Crash Analysis

A 24 year old motorcycle rider was killed on the weekend at an intersection outside of the city that we know very well.  

Whenever something like this occurs, we tend to talk about it in hopes – at least from my end – of learning from what went wrong and doing my best to avoid the same fate.  This young man’s sport bike broke in half from the impact when it struck a car that crossed its path.  (Photo from London Free Press)

The car’s rear passenger door was destroyed and the dog riding in the back seat was killed.  The car’s human occupants are okay.  The bike was heading south on highway #4 and the car was crossing the highway heading west. 

It’s obvious that the bike was traveling at a high rate of speed and the car’s driver didn’t see it.  A motorcycle rider can never, ever take for granted that other motorists know they’re there.  In fact, it’s best to assume they don’t.  I’m finding a visible difference in how car drivers give me eye contact and quite obviously see me since I started wearing my “summer” riding jacket which is bright red.  When I go back to my black leather coat I’m going to add my red-and-white bandana around my neck, just for a little extra visibility.  Driving too fast? Yup, I’ve done that but only for short stretches and usually when passing someone which is rare, indeed.  I see riders fly past our house in a blur and, not to be a bike snob but 9 times out of 10 they’re on sport bikes.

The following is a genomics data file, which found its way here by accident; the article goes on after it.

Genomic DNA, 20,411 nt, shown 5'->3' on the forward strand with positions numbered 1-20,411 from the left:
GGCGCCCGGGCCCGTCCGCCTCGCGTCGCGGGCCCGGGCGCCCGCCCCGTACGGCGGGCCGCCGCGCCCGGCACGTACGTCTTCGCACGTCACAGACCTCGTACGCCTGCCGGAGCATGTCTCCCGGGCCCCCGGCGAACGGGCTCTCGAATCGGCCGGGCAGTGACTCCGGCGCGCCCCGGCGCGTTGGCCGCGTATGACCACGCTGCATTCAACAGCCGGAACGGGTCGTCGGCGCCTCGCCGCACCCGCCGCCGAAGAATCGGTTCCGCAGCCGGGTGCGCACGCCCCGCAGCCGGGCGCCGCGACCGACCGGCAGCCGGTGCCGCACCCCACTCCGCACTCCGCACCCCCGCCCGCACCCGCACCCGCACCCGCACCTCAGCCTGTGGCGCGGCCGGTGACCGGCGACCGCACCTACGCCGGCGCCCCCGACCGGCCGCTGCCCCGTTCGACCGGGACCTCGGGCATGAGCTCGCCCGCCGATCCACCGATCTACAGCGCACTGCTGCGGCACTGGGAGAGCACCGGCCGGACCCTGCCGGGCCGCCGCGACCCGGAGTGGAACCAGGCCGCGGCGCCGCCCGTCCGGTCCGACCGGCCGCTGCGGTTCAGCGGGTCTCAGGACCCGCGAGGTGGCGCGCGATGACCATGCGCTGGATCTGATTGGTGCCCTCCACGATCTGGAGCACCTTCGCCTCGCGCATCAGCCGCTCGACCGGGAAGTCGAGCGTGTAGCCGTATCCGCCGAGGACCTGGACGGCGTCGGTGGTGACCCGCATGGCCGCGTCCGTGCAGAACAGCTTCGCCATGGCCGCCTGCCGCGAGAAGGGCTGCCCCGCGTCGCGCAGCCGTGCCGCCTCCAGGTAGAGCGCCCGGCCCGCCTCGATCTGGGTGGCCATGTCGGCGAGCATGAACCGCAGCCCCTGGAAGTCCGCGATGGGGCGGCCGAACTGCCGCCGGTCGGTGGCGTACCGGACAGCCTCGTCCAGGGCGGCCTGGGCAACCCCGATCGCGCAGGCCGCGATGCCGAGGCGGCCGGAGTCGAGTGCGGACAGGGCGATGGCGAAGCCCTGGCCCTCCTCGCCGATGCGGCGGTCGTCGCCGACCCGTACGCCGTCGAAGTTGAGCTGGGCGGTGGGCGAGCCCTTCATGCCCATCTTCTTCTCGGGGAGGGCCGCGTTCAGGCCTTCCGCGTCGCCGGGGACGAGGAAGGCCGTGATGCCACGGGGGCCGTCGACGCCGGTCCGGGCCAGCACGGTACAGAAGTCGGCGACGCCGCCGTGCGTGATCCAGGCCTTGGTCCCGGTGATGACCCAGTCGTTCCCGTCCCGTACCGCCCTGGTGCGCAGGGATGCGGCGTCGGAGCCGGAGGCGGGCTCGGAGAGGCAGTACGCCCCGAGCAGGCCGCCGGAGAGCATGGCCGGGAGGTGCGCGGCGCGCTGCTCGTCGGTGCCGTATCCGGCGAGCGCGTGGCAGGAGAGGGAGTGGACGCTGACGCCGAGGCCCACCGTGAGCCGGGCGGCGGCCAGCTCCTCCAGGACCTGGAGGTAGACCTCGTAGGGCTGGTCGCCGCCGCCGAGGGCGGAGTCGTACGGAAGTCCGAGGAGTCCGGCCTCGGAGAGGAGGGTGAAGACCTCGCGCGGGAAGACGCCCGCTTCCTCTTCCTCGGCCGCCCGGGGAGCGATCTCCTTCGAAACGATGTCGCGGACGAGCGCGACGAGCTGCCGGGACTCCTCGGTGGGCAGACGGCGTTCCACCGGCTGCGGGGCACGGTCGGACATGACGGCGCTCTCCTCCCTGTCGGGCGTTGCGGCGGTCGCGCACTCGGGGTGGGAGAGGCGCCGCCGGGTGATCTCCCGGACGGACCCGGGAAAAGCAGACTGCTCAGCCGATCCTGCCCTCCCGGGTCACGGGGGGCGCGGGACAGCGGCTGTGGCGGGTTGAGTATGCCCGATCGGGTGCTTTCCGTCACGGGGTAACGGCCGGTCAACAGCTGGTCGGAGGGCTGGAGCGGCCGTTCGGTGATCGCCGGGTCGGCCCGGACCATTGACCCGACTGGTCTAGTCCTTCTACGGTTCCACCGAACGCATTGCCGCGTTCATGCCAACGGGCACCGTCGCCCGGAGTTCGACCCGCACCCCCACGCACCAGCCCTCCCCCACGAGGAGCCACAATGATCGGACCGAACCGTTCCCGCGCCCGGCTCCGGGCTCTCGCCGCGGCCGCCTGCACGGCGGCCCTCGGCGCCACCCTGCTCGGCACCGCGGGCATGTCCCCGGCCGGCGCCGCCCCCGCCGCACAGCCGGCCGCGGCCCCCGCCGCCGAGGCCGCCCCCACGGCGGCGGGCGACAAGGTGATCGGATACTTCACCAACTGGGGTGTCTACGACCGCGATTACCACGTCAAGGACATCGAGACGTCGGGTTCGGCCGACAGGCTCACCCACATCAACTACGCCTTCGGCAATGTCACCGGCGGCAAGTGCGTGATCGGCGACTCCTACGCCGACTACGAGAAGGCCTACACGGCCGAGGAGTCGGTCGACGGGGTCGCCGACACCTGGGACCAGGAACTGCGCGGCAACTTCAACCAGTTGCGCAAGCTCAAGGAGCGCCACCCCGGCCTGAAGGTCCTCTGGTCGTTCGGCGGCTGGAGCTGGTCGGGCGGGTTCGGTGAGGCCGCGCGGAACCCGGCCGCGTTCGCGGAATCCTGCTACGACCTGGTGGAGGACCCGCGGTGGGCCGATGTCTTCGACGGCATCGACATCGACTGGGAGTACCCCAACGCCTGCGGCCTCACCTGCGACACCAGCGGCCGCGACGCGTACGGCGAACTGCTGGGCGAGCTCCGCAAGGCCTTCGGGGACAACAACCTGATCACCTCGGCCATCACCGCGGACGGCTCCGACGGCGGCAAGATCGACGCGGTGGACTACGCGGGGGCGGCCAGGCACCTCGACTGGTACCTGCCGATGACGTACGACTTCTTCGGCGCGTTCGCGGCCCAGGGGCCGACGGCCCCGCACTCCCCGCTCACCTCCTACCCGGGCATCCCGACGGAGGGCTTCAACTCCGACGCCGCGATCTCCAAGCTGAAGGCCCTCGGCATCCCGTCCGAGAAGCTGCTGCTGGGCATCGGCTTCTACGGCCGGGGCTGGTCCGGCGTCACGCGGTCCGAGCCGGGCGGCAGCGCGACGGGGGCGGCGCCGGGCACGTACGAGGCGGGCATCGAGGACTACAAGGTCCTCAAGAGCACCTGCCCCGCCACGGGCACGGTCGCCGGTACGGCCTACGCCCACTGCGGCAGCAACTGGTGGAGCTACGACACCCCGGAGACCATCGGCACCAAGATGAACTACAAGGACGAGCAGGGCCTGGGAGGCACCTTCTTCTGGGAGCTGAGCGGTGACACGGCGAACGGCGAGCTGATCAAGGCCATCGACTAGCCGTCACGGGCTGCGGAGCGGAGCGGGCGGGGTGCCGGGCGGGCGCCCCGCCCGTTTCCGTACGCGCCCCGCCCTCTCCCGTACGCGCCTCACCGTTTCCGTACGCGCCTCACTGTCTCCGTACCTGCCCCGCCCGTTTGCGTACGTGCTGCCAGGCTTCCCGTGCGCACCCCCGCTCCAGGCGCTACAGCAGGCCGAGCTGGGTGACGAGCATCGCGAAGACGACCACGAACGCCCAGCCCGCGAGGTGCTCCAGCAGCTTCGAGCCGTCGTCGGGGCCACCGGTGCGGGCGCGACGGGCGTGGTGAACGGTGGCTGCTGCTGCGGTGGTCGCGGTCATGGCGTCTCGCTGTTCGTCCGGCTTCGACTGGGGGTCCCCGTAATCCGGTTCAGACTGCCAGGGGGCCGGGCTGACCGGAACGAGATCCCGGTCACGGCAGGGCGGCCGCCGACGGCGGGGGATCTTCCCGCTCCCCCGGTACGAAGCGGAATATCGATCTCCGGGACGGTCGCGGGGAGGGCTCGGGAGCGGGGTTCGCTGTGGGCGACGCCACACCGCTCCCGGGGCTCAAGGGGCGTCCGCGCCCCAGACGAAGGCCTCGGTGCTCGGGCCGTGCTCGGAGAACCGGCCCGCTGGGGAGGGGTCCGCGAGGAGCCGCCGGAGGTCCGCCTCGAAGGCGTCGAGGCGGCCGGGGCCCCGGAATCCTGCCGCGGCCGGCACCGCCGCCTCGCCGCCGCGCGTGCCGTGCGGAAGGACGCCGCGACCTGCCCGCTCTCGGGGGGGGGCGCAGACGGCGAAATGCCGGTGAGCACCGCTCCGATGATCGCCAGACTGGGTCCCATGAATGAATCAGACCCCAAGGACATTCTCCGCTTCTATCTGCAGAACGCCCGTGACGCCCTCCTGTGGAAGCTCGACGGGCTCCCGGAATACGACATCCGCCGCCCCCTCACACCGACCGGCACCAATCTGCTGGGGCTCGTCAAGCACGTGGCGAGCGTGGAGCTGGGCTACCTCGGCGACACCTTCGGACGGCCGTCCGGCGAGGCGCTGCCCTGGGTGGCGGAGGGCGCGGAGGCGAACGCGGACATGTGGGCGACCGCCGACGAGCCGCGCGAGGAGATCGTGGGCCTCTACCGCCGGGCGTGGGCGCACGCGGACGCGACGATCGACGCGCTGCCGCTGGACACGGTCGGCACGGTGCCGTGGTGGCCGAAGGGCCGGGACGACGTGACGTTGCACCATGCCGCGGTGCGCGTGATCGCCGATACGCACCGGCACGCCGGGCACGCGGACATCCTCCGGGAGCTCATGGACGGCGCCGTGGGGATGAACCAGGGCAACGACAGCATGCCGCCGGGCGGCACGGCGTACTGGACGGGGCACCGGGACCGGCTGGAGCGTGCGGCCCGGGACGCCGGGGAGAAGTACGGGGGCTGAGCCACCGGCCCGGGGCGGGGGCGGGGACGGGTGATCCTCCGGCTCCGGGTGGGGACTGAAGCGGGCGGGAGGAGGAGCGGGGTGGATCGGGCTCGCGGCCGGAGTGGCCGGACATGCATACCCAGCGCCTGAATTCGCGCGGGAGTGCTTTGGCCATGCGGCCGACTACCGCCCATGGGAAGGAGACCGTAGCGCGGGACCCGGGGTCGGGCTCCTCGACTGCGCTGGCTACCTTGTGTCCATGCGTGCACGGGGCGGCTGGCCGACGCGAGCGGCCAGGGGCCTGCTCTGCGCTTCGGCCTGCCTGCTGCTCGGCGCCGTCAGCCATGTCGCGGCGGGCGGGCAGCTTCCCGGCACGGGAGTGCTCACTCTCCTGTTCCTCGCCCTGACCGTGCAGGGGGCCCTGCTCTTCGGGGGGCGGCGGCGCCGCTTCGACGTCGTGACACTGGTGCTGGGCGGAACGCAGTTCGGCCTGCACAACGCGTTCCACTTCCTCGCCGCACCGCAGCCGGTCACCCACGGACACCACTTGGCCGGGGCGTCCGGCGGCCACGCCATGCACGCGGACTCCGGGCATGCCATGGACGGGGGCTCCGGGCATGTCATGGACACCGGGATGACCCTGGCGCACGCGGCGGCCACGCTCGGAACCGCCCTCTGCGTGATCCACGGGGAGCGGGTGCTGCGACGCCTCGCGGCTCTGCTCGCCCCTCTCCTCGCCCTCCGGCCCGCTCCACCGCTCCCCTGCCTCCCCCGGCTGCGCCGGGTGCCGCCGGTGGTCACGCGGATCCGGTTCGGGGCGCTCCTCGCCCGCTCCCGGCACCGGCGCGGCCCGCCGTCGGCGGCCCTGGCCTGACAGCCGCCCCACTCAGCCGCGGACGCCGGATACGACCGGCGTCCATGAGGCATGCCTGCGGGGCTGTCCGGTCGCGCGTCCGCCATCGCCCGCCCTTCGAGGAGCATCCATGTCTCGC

The death of this young man breaks my heart but if we don’t look closely at what happened we might be doomed to repeat it.

1 thought on “Crash Analysis”

  1. Many years ago I rode a large black Honda GoldWing with full fairing and a large ‘TripTrunk’. I crossed the US from Buffalo to Sturgis & came back through Kansas, etc. The first item on my list for that winter was to change the color of my bike and its equipment to WHITE! Although the bike was about the size of a car, it still was nearly invisible to car drivers, headlights on and everything else. The following year, on the same bike I noticed a definite difference, drivers SAW me and my machine! Having talked to several other bikers about this ‘blindness’ on the part of car drivers, none of them were surprised but still felt that Black was more of a traditional bike color for Real motorcycles than white.
    Speed might definitely be part of the problem, but visibility could make a life-saving difference!

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